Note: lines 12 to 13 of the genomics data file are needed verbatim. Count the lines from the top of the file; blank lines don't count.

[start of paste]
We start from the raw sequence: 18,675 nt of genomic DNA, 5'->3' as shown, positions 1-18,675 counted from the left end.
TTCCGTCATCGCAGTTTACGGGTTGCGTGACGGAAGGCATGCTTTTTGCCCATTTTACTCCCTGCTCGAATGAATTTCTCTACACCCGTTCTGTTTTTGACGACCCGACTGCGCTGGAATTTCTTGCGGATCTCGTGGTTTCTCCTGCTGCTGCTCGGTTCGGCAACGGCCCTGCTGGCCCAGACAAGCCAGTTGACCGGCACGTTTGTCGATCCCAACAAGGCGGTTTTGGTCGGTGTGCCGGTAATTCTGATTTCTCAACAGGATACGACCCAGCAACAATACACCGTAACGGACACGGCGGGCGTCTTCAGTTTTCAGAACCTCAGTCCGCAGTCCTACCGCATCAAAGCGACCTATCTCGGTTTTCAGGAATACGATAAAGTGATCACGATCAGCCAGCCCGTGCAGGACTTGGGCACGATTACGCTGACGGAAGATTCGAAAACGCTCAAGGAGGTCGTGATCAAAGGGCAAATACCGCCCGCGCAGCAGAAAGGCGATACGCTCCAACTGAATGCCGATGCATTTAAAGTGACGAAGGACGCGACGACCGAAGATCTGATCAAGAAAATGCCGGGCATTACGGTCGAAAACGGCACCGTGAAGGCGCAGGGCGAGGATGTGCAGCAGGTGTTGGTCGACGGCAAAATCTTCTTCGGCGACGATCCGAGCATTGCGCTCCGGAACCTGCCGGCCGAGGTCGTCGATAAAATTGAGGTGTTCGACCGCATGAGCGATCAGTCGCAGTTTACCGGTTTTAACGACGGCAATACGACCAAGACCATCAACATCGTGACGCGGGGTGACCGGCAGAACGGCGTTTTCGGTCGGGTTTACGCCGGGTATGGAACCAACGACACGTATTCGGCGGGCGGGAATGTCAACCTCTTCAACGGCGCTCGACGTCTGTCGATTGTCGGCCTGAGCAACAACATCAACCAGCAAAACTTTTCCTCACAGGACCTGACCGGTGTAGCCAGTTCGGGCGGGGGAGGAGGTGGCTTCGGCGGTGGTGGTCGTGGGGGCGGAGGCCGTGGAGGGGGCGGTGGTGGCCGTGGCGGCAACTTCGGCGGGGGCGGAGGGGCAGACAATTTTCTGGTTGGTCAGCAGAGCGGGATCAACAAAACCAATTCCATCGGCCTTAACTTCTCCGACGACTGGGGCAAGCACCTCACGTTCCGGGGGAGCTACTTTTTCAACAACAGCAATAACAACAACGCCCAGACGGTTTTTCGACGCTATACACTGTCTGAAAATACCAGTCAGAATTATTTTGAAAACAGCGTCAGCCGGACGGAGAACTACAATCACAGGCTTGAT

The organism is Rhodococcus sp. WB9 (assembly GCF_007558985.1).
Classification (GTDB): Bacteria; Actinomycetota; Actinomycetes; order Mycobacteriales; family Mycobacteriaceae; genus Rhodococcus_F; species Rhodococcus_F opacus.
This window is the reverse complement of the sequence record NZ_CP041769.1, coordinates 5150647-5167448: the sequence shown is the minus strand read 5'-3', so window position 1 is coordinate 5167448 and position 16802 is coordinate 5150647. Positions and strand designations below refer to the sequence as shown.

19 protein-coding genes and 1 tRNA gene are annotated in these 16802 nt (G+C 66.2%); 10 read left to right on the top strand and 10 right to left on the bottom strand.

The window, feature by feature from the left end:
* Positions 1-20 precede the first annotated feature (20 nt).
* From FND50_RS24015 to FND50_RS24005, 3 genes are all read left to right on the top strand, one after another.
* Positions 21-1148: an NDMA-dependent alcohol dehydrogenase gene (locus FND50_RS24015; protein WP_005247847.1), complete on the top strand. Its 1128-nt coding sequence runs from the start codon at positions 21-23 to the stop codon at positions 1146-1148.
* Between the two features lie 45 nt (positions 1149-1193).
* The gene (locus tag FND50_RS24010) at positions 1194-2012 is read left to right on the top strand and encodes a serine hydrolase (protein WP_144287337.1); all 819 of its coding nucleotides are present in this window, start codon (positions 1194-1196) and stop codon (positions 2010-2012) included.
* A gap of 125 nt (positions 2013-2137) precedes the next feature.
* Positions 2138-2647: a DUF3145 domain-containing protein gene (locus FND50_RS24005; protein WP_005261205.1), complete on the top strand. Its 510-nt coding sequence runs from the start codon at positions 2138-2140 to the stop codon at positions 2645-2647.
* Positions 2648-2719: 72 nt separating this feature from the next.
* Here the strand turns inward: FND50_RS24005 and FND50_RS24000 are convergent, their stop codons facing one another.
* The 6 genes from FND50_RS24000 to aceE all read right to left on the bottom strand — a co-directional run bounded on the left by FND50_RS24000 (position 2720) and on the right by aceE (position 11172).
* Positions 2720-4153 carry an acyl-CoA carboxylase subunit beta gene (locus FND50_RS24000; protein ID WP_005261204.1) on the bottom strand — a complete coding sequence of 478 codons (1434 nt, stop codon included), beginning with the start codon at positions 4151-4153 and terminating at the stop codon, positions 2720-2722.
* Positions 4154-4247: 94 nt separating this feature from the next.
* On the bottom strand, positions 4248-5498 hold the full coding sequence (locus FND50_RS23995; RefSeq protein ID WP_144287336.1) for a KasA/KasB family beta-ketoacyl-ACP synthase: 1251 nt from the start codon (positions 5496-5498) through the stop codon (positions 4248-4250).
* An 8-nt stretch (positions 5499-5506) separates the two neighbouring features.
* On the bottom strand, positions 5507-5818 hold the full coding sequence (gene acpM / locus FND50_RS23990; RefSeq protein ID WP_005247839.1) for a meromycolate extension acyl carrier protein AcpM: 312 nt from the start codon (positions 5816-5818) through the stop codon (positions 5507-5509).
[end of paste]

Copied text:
* The gene (locus tag FND50_RS24010) at positions 1194-2012 is read left to right on the top strand and encodes a serine hydrolase (protein WP_144287337.1); all 819 of its coding nucleotides are present in this window, start codon (positions 1194-1196) and stop codon (positions 2010-2012) included.
* A gap of 125 nt (positions 2013-2137) precedes the next feature.